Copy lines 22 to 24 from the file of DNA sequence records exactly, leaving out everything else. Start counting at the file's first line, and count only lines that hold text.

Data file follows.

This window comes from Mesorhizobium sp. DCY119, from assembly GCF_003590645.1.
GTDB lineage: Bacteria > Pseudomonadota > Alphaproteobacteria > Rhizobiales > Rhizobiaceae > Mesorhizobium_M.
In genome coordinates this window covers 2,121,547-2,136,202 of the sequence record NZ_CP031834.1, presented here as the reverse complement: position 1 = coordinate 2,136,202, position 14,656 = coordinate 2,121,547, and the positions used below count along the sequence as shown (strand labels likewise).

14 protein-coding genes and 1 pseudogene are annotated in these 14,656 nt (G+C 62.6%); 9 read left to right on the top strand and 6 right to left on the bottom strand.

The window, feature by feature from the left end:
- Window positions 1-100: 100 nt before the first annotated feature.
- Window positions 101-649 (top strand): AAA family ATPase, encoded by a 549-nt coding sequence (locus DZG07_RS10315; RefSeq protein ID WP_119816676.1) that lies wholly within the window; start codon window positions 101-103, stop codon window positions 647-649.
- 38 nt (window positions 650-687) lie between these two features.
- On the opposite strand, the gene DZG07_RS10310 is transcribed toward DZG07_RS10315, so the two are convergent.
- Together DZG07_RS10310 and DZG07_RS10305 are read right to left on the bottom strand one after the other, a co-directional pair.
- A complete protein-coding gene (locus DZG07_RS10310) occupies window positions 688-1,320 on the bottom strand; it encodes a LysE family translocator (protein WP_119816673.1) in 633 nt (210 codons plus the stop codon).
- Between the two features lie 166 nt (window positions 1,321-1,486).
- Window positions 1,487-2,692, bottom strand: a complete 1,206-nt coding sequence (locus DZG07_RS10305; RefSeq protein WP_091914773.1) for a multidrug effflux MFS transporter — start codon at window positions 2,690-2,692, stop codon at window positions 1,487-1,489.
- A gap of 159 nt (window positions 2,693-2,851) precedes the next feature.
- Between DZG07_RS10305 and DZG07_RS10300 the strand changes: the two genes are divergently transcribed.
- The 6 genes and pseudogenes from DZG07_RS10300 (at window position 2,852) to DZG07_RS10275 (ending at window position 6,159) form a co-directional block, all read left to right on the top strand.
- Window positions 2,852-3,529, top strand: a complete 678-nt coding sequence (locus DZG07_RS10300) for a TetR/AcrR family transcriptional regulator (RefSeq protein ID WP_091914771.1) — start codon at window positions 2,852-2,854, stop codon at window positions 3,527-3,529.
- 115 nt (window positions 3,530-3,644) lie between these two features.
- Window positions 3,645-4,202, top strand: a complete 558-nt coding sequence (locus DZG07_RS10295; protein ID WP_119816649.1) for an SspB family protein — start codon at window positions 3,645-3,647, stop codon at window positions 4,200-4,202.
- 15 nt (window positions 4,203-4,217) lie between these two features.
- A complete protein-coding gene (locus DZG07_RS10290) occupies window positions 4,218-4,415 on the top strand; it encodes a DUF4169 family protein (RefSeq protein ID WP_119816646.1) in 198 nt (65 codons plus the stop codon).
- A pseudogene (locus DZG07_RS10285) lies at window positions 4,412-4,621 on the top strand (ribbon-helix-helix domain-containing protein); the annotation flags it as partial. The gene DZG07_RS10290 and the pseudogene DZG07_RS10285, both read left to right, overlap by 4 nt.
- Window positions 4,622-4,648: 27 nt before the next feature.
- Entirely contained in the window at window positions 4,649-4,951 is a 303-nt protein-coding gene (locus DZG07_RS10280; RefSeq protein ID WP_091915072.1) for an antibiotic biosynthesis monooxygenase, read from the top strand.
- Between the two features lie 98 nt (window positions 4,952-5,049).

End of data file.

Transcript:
- A pseudogene (locus DZG07_RS10285) lies at window positions 4,412-4,621 on the top strand (ribbon-helix-helix domain-containing protein); the annotation flags it as partial. The gene DZG07_RS10290 and the pseudogene DZG07_RS10285, both read left to right, overlap by 4 nt.
- Window positions 4,622-4,648: 27 nt before the next feature.
- Entirely contained in the window at window positions 4,649-4,951 is a 303-nt protein-coding gene (locus DZG07_RS10280; RefSeq protein ID WP_091915072.1) for an antibiotic biosynthesis monooxygenase, read from the top strand.